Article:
One national study showed West Virginia with low student achievement on a national test called the NAEP when compared to other states. Yet the state was reporting many students with high scores on its own WESTEST.

"I think we had good content standards and objectives, but I think we needed to raise the bar," Paine said.

The WESTEST 2 is an attempt to measure how well teachers are teaching and students are learning to those new standards and objectives.

"They're not easy changes to make when you raise the bar in the system, but we absolutely know it's the right thing to do," Paine said.

Paine said he wants performance on the new WESTEST to be a good indicator of performance on an alphabet soup of national and international tests, including PISA, TIMSS and NAEP.

"We're trying to paint a much more consistent picture with those assessments so that parents of our students will be able to understand their children are performing not necessarily against a student in a neighboring school district but also against the leading school districts in our country and the leading countries in the world," Paine said.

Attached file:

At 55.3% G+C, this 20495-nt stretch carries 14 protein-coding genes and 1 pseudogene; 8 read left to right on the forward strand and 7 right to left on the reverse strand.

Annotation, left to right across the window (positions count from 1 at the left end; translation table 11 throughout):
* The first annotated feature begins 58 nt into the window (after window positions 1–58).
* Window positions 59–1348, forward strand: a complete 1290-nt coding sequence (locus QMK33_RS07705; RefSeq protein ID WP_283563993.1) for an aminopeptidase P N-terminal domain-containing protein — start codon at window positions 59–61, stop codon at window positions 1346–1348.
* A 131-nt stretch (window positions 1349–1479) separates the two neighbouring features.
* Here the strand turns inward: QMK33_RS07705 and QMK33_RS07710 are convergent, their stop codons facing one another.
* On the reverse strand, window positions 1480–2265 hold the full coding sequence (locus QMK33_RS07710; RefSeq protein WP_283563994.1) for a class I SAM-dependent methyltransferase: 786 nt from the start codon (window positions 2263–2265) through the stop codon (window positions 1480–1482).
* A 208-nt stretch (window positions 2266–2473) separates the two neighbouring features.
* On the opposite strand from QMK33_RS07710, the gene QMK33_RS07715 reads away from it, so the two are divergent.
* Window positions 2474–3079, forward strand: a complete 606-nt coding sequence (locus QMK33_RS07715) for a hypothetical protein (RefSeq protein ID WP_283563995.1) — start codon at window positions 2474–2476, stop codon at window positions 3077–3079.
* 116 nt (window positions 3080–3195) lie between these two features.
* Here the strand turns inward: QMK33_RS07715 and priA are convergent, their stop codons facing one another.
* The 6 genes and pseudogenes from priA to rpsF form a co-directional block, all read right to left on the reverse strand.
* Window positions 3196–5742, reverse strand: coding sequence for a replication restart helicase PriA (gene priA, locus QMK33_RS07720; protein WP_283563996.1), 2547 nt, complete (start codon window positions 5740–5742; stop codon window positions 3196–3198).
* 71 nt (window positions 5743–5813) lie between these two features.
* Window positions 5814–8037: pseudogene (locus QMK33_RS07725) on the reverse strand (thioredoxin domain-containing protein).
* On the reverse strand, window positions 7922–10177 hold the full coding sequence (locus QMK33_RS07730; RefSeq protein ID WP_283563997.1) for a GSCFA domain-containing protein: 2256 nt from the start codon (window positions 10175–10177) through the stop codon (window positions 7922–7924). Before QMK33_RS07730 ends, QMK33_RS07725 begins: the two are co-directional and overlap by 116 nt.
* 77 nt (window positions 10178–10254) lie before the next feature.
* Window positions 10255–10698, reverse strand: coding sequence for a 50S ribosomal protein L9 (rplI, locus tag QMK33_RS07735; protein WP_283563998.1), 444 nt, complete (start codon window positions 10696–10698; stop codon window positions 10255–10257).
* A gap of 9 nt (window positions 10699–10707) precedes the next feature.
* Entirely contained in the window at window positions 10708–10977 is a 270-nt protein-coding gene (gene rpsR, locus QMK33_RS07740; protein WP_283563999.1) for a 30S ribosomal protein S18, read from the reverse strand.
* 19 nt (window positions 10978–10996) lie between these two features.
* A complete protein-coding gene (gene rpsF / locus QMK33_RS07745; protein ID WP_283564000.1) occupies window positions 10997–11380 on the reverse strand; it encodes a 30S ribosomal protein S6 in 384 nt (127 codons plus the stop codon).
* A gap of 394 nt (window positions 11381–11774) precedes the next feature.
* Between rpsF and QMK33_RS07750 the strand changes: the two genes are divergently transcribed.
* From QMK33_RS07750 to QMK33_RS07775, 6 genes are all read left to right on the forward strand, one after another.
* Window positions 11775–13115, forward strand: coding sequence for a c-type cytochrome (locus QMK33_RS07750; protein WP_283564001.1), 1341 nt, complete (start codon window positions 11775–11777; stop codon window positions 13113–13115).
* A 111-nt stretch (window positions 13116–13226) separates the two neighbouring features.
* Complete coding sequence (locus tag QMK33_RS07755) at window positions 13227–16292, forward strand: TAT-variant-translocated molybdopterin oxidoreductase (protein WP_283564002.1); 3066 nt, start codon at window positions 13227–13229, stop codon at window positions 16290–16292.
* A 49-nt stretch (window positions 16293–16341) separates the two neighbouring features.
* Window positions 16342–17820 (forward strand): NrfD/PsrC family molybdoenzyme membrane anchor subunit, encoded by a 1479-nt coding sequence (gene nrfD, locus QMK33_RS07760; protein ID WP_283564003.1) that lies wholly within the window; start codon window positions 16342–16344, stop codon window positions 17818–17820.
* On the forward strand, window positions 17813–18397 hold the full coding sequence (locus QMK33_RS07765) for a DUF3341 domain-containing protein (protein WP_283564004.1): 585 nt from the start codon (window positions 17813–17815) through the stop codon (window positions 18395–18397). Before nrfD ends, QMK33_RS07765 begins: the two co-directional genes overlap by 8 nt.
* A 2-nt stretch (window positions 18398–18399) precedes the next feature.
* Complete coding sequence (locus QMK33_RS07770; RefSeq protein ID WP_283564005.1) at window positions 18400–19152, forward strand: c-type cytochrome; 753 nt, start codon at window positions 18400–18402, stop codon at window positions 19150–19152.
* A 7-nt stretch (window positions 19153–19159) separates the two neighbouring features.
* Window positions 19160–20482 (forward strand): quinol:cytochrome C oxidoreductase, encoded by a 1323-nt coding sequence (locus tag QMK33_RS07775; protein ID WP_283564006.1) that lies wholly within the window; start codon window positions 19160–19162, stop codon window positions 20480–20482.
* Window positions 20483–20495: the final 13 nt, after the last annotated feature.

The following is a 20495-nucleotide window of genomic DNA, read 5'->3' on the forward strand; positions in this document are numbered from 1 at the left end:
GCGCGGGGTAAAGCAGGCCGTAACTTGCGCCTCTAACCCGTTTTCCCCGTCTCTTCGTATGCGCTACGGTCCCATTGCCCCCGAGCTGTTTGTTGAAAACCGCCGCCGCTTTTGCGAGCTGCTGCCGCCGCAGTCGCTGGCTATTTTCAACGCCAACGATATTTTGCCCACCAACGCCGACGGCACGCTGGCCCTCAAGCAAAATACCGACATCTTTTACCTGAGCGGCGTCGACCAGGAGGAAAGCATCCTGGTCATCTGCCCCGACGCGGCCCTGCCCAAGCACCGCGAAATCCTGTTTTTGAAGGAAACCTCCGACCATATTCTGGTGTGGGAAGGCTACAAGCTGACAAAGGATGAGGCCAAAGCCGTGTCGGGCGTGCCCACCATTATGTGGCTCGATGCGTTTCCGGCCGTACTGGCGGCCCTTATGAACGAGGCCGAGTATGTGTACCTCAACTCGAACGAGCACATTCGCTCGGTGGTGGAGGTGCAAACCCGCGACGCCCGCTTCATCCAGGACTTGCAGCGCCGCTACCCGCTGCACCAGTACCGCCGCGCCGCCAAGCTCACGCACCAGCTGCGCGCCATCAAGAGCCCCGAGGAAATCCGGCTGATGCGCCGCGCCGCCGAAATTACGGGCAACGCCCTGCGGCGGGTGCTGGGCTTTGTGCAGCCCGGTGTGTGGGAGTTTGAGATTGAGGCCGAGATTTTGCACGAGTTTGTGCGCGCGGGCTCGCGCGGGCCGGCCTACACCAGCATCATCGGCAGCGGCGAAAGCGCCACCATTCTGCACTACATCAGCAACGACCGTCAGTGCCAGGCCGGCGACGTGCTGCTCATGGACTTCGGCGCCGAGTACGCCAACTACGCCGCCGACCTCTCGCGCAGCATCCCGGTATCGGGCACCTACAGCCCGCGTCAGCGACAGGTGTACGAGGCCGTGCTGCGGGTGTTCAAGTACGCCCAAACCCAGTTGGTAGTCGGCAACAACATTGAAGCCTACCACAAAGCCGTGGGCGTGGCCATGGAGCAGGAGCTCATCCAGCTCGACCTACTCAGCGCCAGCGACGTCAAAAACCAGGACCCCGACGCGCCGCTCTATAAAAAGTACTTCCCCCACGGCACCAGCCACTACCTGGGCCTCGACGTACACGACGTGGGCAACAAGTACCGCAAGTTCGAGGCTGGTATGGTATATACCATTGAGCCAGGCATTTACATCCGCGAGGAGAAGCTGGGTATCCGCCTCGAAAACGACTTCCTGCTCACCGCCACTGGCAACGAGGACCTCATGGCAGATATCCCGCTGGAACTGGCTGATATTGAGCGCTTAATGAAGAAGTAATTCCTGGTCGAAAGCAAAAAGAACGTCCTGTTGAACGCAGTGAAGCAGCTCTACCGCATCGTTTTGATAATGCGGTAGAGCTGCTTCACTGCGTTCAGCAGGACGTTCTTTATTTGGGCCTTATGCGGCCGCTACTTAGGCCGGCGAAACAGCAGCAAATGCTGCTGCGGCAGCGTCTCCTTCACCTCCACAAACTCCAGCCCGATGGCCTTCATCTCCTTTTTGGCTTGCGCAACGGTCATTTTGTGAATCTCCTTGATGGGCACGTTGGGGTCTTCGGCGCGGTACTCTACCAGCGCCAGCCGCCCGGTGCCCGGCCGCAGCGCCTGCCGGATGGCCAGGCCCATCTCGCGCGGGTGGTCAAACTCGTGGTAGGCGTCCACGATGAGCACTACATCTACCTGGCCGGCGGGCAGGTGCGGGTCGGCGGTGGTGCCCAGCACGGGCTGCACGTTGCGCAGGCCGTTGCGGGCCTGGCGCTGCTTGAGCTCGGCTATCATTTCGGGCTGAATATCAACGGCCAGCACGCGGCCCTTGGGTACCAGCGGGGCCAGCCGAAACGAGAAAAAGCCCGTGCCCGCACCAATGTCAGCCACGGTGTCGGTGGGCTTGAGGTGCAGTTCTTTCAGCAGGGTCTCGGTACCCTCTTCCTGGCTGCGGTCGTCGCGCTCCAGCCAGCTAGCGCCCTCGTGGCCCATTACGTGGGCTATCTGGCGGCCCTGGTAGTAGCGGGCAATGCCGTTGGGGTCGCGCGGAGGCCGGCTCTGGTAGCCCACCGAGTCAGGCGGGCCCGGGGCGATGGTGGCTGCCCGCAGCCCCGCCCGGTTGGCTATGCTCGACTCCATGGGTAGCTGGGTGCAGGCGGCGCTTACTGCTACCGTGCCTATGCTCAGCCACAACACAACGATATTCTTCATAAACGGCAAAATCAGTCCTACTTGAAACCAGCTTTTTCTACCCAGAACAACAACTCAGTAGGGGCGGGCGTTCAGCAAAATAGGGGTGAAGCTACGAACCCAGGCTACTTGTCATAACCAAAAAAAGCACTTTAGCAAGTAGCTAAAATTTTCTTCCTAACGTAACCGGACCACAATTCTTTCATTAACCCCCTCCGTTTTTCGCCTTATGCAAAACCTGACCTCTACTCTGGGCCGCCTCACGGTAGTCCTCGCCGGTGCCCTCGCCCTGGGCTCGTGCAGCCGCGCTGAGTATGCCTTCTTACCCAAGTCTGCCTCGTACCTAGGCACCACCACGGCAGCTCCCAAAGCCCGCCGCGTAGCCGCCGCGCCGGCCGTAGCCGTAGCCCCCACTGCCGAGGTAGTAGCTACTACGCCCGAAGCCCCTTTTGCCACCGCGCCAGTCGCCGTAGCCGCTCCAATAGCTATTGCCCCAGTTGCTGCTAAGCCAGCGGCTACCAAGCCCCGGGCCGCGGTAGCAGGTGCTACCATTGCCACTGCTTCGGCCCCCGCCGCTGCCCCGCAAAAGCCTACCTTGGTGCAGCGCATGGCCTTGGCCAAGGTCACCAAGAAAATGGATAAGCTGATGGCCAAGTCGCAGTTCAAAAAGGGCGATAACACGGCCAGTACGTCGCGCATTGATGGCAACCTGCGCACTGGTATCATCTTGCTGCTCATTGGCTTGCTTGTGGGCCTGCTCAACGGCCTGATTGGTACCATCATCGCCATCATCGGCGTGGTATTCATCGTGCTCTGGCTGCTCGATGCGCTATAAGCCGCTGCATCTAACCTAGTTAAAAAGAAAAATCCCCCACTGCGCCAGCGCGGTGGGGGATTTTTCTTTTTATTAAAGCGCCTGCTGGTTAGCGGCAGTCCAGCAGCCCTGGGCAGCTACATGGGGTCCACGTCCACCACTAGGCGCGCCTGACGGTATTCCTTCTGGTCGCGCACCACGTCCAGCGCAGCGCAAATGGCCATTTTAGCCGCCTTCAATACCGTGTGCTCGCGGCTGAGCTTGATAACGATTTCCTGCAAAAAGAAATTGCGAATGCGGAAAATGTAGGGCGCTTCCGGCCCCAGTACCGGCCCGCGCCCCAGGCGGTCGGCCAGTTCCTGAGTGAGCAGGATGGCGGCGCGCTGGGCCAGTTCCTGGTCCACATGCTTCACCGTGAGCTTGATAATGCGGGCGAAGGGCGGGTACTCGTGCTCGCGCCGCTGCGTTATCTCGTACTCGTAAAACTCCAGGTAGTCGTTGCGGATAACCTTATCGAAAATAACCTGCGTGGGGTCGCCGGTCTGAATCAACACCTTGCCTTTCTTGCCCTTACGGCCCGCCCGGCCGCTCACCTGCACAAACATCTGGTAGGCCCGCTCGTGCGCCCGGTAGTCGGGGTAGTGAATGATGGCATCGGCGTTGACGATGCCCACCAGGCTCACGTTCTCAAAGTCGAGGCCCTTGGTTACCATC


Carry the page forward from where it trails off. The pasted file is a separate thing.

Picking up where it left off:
In the meantime, parents, students and teachers could have a fit of pique over the test results.

Education officials project drops of more than 20, 30 and nearly 40 percent among students getting top scores in certain subjects.

Of the 19,620 fifth-graders who took the science portion of the WESTEST last year, 86 percent, or 16,777, were "at or above mastery," according to state education department records.

This year, the state projects that only 50.4 percent of fifth-graders will score "at or above mastery" on the WESTEST 2. That means if the same number of fifth-graders take the test this year, 6,899 fewer students will receive "at or above master" scores than in 2008.

Educators have been trying to prepare people for the new results for months. They say comparing testing data from the new and old WESTESTs would be like comparing apples to oranges.

To give examples of the sometimes drastic changes to the test, the education department has been running newspaper advertisements to show parents questions from both the old and new versions of the WESTEST for high school students.